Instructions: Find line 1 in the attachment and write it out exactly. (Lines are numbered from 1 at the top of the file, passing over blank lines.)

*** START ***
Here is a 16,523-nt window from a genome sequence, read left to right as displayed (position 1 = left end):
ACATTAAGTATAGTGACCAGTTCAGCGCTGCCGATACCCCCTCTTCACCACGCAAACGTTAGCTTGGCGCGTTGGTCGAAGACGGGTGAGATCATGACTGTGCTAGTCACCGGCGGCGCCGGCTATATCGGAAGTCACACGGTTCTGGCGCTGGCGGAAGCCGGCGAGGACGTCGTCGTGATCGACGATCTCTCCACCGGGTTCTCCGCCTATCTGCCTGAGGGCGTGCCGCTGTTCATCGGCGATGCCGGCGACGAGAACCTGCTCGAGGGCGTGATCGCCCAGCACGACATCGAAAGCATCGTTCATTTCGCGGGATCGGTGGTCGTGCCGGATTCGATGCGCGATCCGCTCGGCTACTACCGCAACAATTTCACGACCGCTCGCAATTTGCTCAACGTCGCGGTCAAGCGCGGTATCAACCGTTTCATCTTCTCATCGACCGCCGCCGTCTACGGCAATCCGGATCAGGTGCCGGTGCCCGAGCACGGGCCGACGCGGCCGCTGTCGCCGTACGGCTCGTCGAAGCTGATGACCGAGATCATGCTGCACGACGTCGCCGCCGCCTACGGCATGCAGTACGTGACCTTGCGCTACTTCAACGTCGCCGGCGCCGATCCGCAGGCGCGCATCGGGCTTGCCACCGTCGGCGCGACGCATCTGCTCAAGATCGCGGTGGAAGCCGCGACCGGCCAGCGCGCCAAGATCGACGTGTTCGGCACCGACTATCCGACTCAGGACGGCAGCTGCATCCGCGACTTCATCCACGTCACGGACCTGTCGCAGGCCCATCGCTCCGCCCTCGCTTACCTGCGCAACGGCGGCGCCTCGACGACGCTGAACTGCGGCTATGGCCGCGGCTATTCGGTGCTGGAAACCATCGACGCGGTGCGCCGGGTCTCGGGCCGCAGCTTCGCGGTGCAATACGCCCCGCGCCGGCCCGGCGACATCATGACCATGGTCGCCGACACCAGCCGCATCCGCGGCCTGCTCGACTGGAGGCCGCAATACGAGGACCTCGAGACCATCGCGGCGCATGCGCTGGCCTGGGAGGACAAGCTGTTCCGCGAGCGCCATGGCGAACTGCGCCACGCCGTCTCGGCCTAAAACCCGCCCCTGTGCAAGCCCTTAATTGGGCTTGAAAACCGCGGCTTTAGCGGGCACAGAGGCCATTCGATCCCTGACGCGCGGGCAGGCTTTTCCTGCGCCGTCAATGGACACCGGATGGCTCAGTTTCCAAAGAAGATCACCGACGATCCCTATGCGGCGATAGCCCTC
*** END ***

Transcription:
Here is a 16,523-nt window from a genome sequence, read left to right as displayed (position 1 = left end):